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Man Accused of Killing 2 Detroit PD Officers Deemed Competent To Stand Trial

Detroit (AP) -- A judge ruled Thursday that a man accused of killing two Detroit police officers is mentally competent to stand trial.

Eric Marshall, 23, is charged with the shooting deaths of officers Matthew Bowens, 21, and Jennifer Fettig, 26.

"There has been nothing at all to indicate Mr. Marshall has a mental illness," Wayne County assistant prosecutor Elizabeth Walker said in her closing at Thursday's competency hearing before 36th District Judge Jeanette O'Banner-Owens.

Marshall's preliminary examination is scheduled for July 13 in district court.

Fettig and Bowens were shot during a traffic stop early in the morning on Feb. 16. Bowens, 21, was pronounced dead upon arrival at a Detroit hospital, while Fettig, 26, died later in the day.

Marshall was charged with the crime the next day. Judge Mark A. Randon ordered a psychiatric exam following a request by Kerry Jackson, Marshall's attorney.

The results of one exam were released in early May by the state Center for Forensic Psychiatry. Jackson then asked for another doctor retained by him to examine Marshall.

But Jackson said Thursday he was unable to get another doctor to agree to evaluate Marshall due to the high-profile nature of the case.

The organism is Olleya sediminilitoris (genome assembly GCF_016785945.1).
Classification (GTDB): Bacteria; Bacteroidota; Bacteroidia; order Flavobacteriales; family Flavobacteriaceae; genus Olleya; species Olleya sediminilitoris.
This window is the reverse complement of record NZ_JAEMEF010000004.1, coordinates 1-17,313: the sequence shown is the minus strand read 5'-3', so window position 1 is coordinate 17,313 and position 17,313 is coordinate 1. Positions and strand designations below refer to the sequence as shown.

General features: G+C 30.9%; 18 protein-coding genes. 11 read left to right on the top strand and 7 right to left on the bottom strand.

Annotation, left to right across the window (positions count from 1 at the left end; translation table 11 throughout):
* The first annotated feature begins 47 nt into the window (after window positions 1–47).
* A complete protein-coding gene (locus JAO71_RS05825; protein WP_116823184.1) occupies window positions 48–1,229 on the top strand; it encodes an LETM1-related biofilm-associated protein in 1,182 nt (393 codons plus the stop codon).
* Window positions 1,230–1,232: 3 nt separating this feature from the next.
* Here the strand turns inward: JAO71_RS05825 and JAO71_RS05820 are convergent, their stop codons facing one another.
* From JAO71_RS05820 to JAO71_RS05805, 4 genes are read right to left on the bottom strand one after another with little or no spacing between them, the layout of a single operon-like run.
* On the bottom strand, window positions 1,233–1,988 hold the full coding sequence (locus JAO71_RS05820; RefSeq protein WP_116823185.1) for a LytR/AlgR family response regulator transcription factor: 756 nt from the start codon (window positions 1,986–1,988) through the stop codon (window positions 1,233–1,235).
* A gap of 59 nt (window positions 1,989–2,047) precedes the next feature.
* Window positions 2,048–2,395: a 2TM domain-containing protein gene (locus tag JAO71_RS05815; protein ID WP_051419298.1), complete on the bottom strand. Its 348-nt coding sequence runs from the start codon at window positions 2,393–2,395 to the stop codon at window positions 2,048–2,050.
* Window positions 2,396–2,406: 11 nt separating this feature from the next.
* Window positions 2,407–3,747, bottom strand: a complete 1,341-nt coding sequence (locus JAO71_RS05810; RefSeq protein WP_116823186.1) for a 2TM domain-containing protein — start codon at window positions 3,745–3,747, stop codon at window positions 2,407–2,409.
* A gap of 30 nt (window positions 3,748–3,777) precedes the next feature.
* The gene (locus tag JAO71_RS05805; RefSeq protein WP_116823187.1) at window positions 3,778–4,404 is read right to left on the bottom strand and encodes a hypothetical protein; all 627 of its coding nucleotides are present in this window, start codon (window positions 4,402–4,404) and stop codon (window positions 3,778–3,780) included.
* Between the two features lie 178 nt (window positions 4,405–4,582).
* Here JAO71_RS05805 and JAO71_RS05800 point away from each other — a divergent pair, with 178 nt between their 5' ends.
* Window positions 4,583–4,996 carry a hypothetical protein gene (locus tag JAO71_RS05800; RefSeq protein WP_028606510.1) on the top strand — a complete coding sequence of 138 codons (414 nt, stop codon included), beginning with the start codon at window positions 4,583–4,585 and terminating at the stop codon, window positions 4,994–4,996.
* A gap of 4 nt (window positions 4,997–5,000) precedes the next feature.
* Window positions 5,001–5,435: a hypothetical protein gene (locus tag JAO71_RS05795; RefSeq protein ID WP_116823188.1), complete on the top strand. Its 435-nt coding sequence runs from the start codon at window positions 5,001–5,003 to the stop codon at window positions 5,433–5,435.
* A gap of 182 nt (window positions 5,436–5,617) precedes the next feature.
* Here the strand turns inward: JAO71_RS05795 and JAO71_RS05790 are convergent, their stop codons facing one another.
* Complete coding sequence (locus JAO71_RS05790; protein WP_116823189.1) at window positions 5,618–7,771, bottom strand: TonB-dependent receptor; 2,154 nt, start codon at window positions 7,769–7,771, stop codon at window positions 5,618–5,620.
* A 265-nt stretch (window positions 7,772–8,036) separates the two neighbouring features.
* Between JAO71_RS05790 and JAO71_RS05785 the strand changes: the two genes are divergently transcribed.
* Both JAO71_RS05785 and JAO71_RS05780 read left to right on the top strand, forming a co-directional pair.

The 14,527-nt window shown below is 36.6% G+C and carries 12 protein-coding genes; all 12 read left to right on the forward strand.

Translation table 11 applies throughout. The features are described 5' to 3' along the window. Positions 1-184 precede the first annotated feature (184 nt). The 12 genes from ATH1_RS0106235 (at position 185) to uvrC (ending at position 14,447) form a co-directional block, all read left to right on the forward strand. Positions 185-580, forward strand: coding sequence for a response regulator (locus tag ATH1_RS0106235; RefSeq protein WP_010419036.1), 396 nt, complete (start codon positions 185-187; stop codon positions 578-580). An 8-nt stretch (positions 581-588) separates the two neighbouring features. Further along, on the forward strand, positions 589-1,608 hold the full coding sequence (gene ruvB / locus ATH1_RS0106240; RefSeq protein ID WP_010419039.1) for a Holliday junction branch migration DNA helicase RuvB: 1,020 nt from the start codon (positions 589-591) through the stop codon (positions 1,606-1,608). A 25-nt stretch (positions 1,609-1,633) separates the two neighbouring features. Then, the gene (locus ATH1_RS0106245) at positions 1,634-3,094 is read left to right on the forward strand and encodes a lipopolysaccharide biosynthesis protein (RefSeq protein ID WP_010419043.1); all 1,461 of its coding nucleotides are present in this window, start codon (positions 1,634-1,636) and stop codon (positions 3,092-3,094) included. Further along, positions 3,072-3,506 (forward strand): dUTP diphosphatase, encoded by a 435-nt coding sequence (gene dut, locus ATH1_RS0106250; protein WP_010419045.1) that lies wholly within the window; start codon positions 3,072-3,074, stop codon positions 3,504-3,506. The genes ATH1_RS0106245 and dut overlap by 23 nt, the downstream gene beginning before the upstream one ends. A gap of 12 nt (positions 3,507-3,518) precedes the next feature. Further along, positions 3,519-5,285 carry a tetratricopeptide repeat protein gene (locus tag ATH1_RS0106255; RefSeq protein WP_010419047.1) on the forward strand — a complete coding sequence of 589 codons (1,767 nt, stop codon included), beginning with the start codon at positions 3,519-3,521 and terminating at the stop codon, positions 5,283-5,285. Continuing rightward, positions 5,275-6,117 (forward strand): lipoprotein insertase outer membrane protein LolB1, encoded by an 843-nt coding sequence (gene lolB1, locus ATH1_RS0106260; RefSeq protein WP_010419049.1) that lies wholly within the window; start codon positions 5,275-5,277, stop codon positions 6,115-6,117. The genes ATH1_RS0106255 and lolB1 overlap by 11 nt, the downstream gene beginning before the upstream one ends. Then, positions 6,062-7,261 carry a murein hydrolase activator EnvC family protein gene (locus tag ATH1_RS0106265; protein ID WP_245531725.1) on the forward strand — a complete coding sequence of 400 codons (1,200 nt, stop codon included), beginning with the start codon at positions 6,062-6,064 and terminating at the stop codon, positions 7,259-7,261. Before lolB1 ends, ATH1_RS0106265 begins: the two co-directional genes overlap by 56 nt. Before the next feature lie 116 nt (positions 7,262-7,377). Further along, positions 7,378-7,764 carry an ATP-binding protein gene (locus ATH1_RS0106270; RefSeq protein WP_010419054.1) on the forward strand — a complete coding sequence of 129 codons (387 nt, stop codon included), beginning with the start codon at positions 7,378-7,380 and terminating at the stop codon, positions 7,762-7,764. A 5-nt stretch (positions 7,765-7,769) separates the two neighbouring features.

The evaluation by Dr. Richard Rickman at the state center found that Marshall was competent to stand trial. Rickman noted that Marshall may suffer from some behavior disorders, but nothing that would meet the state's criteria for mental illness, or prevent him from understanding instructions.

As many as five Detroit officers stood around Marshall in the court proceeding -- a measure the prosecution said was necessary for safety. Jackson protested the measure as gratuitous intimidation, but the judge allowed it.

Marshall did little but look down at the table during the hearing, but jerked to his feet and cursed a few times as the judge was making her ruling. He was forcefully removed from the courtroom by four officers.

Rickman testified that Marshall laid on the floor and cried at times during his examination in March and that he generally was uncooperative. However, Rickman said he didn't display similar behavior at the Wayne County jail according to statements from jail officials and another doctor.

"It is my opinion that he is competent to stand trial," Rickman said.

In cross-examination, however, Rickman revealed that Marshall's sister had told the psychologist during an interview that her brother had an obsession with demons, generally was considered odd, and that she had told her mother that he needed treatment.

Jackson said during trial he will be calling more than a dozen witnesses to testify that Marshall was mentally disturbed and needed help, but never had received treatment.

James Bowens, Matthew Bowens' father, said he was pleased with the hearing and confident that Marshall would be convicted.

"I'm just sad they can't have the death penalty," Bowens said after the hearing. James Bowens is leading a petition drive to put a measure on the state ballot to end the state's 158-year-old ban on capital punishment.

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